At first, Herb Magee wasn’t sure.
It had been more than half a century since Magee stood in this spot, between Cell Blocks 5 and 6 inside Eastern State Penitentiary on Fairmount Avenue. The sights all around him quickly began matching up to his memories. Magee could envision inmates sitting on a low-hanging roof over a cell block, watching a basketball game, a game he was playing in.
“This is it,” Philadelphia University’s Hall of Fame coach decided.
Magee had been there a couple of times to play against inmates, once in high school, once in college. Tufts of grass had mostly taken over the cracked asphalt court. The two backboards were gone. The poles that had held them up were all that was left, about 70 feet apart.
“The guard tower was right there,” Magee said, “and these guys screaming at you, right here. No pressure.”
Did his team win?
“We did win, but they were pretty good,” Magee said of his first visit. “We had some good guys on our team, older guys. I played on an independent basketball team. Guys who hung in bars, like the Cherry Tree Inn, the Pennsylvania Railroad Post. I was probably the youngest guy on the team. . . . They weren’t intimidated coming here.”
‘I can feel his presence’
The group was invited to play at the penitentiary by Magee’s uncle, Father Edwin Gallagher, who had been Eastern State’s Catholic chaplain. Before going out to the court, Magee had stopped in what was the chaplain’s office.
“I can feel his presence,” Magee said in that room.
“My uncle was the most influential man in my life,” Magee said as he stood in his uncle’s old office. “He was the finest man that I knew, and the finest man I’ve ever met in my life. He’s the reason that I am what I am today.”
Magee’s mother had died when he was 12 and his father when he was 13. He was one of four brothers living at 45th and Baltimore. Another uncle moved in, but it was Uncle Edwin who was in charge, visiting twice a week either from the prison or, later, a parish assignment at St. Michael’s in Fishtown.
“When he came home, he was all business,” Magee said. ” ‘Let me see your grades. What did you do here? When’s your next game? We’re all going to say the rosary.’ ”
If Magee won a big game, the priest would slip him a $10 or a $20 bill.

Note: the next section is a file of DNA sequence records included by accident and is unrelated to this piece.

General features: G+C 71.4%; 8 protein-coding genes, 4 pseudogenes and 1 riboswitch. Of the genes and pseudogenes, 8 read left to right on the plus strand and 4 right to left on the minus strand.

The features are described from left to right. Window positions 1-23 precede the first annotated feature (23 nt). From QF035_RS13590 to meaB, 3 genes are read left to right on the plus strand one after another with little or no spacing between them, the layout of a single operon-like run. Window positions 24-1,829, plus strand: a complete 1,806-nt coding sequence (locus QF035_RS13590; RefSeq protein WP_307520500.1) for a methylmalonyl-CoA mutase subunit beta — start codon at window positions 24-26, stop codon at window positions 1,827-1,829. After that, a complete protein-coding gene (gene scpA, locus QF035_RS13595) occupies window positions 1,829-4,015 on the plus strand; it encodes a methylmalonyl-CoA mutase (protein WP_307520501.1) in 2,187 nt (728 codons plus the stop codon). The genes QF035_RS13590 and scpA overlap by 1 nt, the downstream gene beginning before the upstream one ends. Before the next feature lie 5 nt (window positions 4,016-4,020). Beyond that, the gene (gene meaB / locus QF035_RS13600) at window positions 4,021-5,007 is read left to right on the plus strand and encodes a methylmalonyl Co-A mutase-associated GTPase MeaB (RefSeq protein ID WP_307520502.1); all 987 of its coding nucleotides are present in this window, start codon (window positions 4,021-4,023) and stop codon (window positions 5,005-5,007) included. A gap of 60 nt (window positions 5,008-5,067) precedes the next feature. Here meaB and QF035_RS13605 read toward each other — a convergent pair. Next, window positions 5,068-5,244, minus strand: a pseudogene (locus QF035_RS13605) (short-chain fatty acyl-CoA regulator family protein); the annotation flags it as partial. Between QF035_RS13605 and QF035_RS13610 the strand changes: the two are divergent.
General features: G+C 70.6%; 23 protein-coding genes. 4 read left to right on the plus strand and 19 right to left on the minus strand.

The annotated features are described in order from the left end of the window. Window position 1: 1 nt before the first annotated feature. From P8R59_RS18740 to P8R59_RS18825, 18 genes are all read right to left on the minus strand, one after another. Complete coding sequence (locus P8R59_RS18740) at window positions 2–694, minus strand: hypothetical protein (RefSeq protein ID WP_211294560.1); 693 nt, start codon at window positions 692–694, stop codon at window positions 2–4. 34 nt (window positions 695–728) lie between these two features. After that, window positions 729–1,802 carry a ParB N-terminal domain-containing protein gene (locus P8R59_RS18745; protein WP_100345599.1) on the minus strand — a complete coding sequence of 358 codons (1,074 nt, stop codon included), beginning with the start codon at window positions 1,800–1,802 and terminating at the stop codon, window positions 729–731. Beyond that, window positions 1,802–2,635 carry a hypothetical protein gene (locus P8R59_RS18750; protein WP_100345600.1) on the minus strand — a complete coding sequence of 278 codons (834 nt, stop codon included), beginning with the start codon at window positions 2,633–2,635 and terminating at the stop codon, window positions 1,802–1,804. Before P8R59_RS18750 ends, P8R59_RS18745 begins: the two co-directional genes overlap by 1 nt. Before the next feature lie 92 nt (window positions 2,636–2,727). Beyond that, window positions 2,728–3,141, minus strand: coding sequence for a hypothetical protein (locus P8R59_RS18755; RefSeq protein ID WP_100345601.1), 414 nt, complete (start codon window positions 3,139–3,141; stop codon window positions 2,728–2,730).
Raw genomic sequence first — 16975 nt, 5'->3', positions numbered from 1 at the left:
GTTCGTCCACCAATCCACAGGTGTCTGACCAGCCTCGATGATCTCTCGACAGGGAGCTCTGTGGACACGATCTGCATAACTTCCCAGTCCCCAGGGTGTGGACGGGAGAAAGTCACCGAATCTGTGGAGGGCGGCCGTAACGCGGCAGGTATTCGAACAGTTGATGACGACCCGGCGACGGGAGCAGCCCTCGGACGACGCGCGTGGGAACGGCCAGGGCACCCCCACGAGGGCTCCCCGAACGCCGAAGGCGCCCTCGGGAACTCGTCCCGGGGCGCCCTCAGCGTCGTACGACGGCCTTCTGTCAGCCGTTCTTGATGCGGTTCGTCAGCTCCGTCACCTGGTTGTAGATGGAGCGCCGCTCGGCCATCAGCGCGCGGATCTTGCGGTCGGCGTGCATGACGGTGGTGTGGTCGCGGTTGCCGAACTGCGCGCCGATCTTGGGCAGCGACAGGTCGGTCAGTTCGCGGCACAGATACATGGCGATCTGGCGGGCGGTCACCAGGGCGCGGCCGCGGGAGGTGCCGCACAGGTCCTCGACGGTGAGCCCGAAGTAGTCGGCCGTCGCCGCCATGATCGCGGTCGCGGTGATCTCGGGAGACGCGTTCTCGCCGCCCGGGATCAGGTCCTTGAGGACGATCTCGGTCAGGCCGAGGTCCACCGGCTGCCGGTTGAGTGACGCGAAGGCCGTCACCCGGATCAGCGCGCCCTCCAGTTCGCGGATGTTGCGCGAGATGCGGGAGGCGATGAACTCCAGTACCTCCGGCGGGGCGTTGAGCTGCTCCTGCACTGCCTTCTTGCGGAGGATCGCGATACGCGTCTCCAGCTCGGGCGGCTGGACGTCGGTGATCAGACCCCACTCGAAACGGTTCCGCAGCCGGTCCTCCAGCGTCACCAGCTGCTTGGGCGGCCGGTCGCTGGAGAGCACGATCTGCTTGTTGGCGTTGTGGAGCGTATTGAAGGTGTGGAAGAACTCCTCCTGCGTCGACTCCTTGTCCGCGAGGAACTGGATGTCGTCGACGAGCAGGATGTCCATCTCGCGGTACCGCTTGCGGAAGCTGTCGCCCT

“He was always on the scene, Uncle Edwin. That’s, like, one word – UncleEdwin, ” said Herb’s brother, Chas. “We had three uncles. One other lived at the house. We’re Irish. . . . Every Irish family has one crazy guy. That was [Uncle Joe]. He never left the house.”
Uncle Edwin was the boss, the reason the family held together, and all the Magee brothers went on to successful lives.
“I would do whatever he asked me,” Herb Magee said.
Now the winningest college basketball coach in history, with 960 career victories, Magee also came to play at the prison one other time when he was in college at Philadelphia Textile, as Philadelphia University was called then. St. Joseph’s was going to play there. Magee’s friend, Jim Lynam, asked whether Magee wanted to join the Hawks, who included his buddy Jim Boyle.
He remembered the name of one opposing player.
“Biggy Small. He was this big,” Magee said, indicating Biggy was smaller than him. He remembered when Biggy was asked whether he wanted to take a picture with Hawks coach Jack Ramsay and the players. Biggy was fine with that.
“He was like, ‘Man, I’ve got nowhere to go. Where am I going?’ ” Magee said.
Magee doesn’t remember the details of either game he played inside the prison.
“Guys back in West Philly could play, even guys who didn’t play in college,” Magee said. “They use the word ‘spacing’ now. We did that without even talking about it. There were screens being set. There was stuff being run. It wasn’t just whoever had it, shot it. We played good team basketball.”
As for the prisoners, “My recollection of the game, I was impressed with their athletic ability but not with the way they played.”
They were more of a pickup team, he said, uncoached but competitive.
As for how Magee fared personally?
“Knowing me, I probably took the most shots,” Magee said as he stood in the old prison yard.